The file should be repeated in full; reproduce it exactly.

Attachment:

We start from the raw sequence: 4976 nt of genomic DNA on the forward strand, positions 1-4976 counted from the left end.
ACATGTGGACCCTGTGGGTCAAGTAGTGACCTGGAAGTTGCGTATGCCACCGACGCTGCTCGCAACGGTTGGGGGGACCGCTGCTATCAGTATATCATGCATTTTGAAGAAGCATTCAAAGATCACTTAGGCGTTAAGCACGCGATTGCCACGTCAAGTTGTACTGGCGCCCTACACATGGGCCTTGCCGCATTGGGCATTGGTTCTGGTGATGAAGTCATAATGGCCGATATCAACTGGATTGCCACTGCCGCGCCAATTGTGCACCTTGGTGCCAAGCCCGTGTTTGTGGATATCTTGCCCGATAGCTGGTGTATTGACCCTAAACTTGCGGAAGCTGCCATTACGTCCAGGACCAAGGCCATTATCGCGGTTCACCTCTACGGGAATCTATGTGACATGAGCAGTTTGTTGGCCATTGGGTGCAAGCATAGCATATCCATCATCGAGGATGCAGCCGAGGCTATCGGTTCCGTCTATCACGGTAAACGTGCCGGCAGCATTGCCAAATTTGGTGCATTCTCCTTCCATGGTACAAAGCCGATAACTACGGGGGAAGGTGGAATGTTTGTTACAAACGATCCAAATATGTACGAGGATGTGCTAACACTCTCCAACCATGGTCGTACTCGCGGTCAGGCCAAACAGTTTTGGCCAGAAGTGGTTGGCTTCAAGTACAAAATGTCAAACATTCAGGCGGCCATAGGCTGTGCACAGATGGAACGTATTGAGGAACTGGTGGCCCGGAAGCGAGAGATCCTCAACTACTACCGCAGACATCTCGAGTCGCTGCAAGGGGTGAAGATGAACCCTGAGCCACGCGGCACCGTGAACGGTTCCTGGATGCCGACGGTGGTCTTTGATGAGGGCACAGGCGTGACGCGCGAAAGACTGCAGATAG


We start from the raw sequence: 4976 nt of genomic DNA on the forward strand, positions 1-4976 counted from the left end.
ACATGTGGACCCTGTGGGTCAAGTAGTGACCTGGAAGTTGCGTATGCCACCGACGCTGCTCGCAACGGTTGGGGGGACCGCTGCTATCAGTATATCATGCATTTTGAAGAAGCATTCAAAGATCACTTAGGCGTTAAGCACGCGATTGCCACGTCAAGTTGTACTGGCGCCCTACACATGGGCCTTGCCGCATTGGGCATTGGTTCTGGTGATGAAGTCATAATGGCCGATATCAACTGGATTGCCACTGCCGCGCCAATTGTGCACCTTGGTGCCAAGCCCGTGTTTGTGGATATCTTGCCCGATAGCTGGTGTATTGACCCTAAACTTGCGGAAGCTGCCATTACGTCCAGGACCAAGGCCATTATCGCGGTTCACCTCTACGGGAATCTATGTGACATGAGCAGTTTGTTGGCCATTGGGTGCAAGCATAGCATATCCATCATCGAGGATGCAGCCGAGGCTATCGGTTCCGTCTATCACGGTAAACGTGCCGGCAGCATTGCCAAATTTGGTGCATTCTCCTTCCATGGTACAAAGCCGATAACTACGGGGGAAGGTGGAATGTTTGTTACAAACGATCCAAATATGTACGAGGATGTGCTAACACTCTCCAACCATGGTCGTACTCGCGGTCAGGCCAAACAGTTTTGGCCAGAAGTGGTTGGCTTCAAGTACAAAATGTCAAACATTCAGGCGGCCATAGGCTGTGCACAGATGGAACGTATTGAGGAACTGGTGGCCCGGAAGCGAGAGATCCTCAACTACTACCGCAGACATCTCGAGTCGCTGCAAGGGGTGAAGATGAACCCTGAGCCACGCGGCACCGTGAACGGTTCCTGGATGCCGACGGTGGTCTTTGATGAGGGCACAGGCGTGACGCGCGAAAGACTGCAGATAG